It was considered that the mechanism of the formation of the space-charge field in this case is based on ionic conduction. As discussed in our previous paper, the formation of the space-charge field is based on the difference in the mobilities of the cation and anion generated at the light positions of the interference fringes. A cation of 3T-2OC and an anion of TNF were generated at the interference fringes through photoinduced electron transfer. Both ions drift under the application of an external electric field. The molecular length of 3T-2OC is larger than that of TNF, and thus, the mobility of the 3T-2OC cation is smaller than that of the TNF anion. This difference in mobility is the origin of the charge separation. In this case, the magnitude of the internal electric field is dominated by the concentration of the ionic species. On the other hand, when the concentration of 3T-2OC was 4 wt%, the magnitude of the gain coefficient was independent of the concentration of TNF. Thus, the mechanisms of the formation of the space-charge field are different in the 1 wt% samples and the 4 wt% samples. It was considered that when the concentration of 3T-2OC is high, conduction based on a hopping mechanism occurs. In this case, TNF acts as just the electron acceptor that introduces electron holes into the 3T-2OC molecules.
The reorientational photorefractive effect based on the response of bulk polarization was observed in dye-doped FLC samples. Photorefractivity was observed only in the ferroelectric phase of these samples, and the refractive index formation time was found to be shorter than that of nematic LCs. The response time was in the order of ms and is dominated by the formation of the internal electric field. These results indicate that the mechanism responsible for refractive index grating formation in FLCs is different from that for non-ferroelectric materials, and is clearly related to the ferroelectric properties of the material. The photorefractivity of FLCs was strongly affected by the properties of the FLCs themselves. Besides properties such as spontaneous polarization, viscosity, and phase transition temperature, the homogeneity of the SS-state was also found to be a major factor. The gain coefficient, refractive index grating formation time (response time) and stability of the two-beam coupling signal were all affected strongly by the homogeneity of the SS-state. Therefore, a highly homogeneous SS-state is necessary to create a photorefractive device. The techniques employed recently in the development of fine LC display panels will be utilized in the future in the fabrication of the photorefractive devices.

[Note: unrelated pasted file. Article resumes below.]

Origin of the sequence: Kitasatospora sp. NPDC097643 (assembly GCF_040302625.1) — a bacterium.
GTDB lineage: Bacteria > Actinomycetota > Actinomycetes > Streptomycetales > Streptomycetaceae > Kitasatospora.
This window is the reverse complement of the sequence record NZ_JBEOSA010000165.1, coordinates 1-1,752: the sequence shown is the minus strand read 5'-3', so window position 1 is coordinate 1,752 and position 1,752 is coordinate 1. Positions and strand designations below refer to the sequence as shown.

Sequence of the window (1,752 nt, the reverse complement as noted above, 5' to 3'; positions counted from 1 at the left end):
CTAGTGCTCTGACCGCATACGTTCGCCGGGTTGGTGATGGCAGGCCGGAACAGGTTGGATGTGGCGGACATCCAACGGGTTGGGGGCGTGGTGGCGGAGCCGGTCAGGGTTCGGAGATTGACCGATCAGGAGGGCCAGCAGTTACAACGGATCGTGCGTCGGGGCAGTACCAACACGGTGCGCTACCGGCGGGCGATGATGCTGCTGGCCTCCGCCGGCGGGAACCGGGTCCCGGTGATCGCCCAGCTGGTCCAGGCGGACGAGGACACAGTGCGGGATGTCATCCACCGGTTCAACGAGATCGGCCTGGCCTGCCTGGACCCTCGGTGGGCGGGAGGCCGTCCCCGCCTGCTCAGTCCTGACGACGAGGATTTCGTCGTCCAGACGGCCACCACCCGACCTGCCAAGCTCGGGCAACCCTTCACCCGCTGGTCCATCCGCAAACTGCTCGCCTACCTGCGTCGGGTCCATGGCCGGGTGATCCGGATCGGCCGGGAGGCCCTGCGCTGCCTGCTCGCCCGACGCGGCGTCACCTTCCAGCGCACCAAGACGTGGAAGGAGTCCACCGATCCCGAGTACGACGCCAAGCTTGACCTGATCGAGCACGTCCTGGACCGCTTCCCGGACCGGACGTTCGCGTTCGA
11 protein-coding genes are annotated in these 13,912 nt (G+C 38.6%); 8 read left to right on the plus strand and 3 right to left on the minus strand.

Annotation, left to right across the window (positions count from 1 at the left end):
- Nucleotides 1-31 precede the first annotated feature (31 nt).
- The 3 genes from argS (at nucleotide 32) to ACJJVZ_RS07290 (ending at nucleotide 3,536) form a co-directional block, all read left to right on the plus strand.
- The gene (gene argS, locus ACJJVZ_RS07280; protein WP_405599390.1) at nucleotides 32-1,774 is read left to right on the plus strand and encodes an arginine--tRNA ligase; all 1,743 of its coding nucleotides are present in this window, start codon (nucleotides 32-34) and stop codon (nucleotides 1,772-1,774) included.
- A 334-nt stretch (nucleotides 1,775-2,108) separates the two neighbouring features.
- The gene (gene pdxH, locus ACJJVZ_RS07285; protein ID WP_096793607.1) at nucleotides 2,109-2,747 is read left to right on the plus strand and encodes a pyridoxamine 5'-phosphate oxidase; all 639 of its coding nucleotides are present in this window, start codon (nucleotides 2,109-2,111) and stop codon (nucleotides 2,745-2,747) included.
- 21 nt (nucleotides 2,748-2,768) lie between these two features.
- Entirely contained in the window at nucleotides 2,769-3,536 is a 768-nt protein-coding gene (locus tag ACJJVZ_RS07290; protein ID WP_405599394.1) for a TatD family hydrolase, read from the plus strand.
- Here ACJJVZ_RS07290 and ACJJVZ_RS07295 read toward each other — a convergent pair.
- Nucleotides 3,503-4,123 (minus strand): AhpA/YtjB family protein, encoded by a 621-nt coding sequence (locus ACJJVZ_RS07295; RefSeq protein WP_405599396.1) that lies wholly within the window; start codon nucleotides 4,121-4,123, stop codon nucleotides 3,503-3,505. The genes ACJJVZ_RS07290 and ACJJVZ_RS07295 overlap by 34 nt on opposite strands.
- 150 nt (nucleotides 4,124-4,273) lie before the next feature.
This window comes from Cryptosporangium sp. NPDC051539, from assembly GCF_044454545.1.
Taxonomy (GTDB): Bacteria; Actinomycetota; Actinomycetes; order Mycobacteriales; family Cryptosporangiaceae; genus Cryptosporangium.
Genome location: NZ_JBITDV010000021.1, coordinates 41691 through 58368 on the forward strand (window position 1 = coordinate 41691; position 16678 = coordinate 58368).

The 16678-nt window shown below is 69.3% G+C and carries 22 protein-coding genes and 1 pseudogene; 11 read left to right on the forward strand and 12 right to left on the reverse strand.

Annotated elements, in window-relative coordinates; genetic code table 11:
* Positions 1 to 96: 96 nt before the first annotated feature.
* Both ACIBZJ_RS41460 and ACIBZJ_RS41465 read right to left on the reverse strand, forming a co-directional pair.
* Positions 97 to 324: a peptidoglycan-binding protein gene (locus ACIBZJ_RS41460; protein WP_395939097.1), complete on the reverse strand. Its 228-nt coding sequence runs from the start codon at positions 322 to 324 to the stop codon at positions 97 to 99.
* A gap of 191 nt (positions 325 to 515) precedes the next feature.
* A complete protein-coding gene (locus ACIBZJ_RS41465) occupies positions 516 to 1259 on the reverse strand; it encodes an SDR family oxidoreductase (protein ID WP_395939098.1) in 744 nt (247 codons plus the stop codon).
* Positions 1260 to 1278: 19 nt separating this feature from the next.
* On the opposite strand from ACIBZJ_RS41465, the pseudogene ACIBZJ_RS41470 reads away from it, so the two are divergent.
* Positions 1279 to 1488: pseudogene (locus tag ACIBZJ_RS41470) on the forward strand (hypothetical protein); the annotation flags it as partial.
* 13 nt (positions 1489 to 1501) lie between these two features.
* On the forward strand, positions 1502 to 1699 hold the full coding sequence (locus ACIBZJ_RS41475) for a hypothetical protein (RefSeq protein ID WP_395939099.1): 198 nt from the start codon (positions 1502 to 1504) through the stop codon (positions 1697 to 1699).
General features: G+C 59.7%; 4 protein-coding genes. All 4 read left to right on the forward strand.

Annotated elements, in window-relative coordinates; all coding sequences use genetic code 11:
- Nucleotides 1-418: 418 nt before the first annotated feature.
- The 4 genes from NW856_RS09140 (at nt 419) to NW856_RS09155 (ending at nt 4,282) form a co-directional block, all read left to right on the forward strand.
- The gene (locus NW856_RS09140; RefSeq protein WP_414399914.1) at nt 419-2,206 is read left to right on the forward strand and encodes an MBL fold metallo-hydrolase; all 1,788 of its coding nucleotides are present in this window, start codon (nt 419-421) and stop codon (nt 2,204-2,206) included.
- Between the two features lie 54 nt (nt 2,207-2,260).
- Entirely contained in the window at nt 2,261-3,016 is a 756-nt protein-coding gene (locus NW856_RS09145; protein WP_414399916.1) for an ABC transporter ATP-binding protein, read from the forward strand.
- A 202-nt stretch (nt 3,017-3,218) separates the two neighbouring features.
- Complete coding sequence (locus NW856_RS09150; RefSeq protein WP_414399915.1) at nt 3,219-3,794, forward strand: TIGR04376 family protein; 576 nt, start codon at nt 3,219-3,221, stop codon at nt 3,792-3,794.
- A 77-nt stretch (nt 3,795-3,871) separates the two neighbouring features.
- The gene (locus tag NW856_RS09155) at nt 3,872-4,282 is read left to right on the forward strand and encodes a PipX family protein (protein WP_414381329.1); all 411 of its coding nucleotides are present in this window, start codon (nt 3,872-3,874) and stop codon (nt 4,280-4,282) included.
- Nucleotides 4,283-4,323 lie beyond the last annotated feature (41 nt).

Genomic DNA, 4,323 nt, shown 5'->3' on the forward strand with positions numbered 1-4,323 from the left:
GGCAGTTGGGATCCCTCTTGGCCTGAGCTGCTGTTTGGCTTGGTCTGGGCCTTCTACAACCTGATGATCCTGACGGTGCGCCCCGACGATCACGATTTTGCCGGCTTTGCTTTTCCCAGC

The authors would like to thank the Japan Science and Technology Agency (JST) S-innovation and the Canon Foundation for support.
© 2011 The Author(s). Licensee IntechOpen. This chapter is distributed under the terms of the Creative Commons Attribution-NonCommercial-ShareAlike-3.0 License, which permits use, distribution and reproduction for non-commercial purposes, provided the original is properly cited and derivative works building on this content are distributed under the same license.